NEW YORK – Wilson Kipsang, a former world-record holder, needed to force himself to slow down.
The Kenyan star had entered his first New York City Marathon to challenge himself on a hilly course with no pacesetter. A windy morning made for quite the test Sunday, and Kipsang proved he can win a strategic race.
“I had to really exercise a lot of patience,” he said.
Kipsang pulled away in the final mile for his third major marathon title in just over 13 months. Mary Keitany also took the lead late in the women’s race for a Kenyan sweep.
Kipsang’s record-setting victories in Berlin and London were on flat courses with the aid of a pacesetter, different from Sunday, when winds were gusting at more than 30 mph at the start. The contenders adjusted by cautiously sticking to a slow pace.
“It was very tactical,” Kipsang said. “So it was not easy.”
He finished in 2 hours, 10 minutes, 59 seconds – the slowest winning time in New York since 1995, and more than 7 1/2 minutes off the world record he set last year in Berlin.
Keitany tried a very different tactic in her previous NYC Marathon, surging ahead to a huge early lead in 2011. She was caught that day and had to settle for her second straight third-place finish.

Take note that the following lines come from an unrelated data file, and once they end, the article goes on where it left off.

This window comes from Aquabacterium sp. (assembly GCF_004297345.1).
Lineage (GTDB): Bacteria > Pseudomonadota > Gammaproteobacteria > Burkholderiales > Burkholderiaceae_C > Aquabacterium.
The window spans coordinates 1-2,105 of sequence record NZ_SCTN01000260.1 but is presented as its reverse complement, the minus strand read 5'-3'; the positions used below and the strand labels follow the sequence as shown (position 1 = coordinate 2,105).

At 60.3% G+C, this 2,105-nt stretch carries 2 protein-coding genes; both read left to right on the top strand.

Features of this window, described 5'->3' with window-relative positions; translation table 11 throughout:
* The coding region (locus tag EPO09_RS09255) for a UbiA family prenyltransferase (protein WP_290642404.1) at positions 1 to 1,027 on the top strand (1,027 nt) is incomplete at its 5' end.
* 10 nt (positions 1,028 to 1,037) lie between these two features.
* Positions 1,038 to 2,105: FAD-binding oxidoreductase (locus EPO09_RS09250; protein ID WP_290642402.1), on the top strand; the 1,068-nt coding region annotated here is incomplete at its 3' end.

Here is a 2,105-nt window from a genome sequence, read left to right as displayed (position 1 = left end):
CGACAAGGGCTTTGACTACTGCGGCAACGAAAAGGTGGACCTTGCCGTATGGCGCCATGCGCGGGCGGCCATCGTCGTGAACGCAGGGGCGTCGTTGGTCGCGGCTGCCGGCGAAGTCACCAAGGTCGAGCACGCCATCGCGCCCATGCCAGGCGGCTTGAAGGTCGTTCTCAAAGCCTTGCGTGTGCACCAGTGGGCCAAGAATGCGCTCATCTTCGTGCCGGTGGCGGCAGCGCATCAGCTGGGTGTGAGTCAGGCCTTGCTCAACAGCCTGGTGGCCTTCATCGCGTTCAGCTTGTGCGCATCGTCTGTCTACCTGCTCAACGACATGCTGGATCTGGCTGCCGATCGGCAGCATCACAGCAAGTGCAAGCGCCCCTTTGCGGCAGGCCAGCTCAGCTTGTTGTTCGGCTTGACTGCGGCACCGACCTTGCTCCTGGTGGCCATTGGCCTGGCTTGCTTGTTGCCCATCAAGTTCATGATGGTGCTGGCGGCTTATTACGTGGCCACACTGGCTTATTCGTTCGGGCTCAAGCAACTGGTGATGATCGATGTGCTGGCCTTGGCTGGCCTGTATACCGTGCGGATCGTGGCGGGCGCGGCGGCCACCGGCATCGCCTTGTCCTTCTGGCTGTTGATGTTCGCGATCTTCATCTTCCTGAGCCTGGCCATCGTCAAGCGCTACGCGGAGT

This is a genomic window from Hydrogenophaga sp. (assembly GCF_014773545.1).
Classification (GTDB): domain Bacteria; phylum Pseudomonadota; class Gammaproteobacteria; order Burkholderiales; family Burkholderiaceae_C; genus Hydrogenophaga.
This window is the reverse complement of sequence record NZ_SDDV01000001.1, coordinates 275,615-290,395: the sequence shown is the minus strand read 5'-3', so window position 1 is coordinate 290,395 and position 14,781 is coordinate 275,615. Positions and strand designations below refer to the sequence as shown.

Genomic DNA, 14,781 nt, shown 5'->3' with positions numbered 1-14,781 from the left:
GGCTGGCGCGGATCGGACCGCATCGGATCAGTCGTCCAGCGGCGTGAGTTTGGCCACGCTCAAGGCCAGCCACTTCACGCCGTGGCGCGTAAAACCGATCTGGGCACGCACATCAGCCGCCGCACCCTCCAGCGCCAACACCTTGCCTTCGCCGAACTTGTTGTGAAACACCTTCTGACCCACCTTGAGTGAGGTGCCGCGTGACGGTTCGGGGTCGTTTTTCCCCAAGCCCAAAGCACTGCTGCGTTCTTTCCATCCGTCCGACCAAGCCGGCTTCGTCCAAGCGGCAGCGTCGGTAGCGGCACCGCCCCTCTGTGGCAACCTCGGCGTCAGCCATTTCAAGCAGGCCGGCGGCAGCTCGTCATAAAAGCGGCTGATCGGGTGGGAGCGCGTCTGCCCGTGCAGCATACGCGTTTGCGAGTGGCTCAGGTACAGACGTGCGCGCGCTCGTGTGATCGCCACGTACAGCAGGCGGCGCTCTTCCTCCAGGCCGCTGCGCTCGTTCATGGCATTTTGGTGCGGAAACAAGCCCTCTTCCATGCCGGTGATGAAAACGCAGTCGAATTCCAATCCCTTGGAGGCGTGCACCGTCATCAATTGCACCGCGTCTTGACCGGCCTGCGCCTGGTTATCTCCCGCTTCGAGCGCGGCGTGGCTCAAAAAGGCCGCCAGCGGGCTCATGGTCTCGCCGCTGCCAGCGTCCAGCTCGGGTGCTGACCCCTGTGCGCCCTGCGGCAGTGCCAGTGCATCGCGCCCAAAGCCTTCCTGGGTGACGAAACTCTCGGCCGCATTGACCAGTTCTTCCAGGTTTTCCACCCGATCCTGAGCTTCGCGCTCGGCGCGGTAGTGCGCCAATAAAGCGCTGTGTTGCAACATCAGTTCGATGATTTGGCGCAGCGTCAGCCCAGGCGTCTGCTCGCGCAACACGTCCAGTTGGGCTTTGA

This time, Keitany held back. She and countrywoman Jemima Sumgong entered Central Park side by side, and Sumgong appeared to be pulling away with just over a mile left.
But Keitany had one last burst left and won by 3 seconds, matching the tightest finish in the history of the women’s race. Keitany’s time was 2:25:07. Keitany, a two-time London Marathon champ, hadn’t run a 26.2-mile race since 2012 because of the birth of her second child.
A record 50,881 runners started the race. Because of the wind, the wheelchair race started at the 3-mile mark as it was too dangerous to roll across the Verrazano-Narrows Bridge.
Keitany and Kipsang each earned $100,000. Kipsang also clinched the $500,000 World Marathon Majors bonus with the victory.
Tennis star Caroline Wozniacki, running her first marathon, finished in an impressive 3:26.
Local journalism is essential.
Give directly to The Spokesman-Review's Northwest Passages community forums series -- which helps to offset the costs of several reporter and editor positions at the newspaper -- by using the easy options below. Gifts processed in this system are not tax deductible, but are predominately used to help meet the local financial requirements needed to receive national matching-grant funds.
Subscribe to the sports newsletter
Get the day’s top sports headlines and breaking news delivered to your inbox by subscribing here.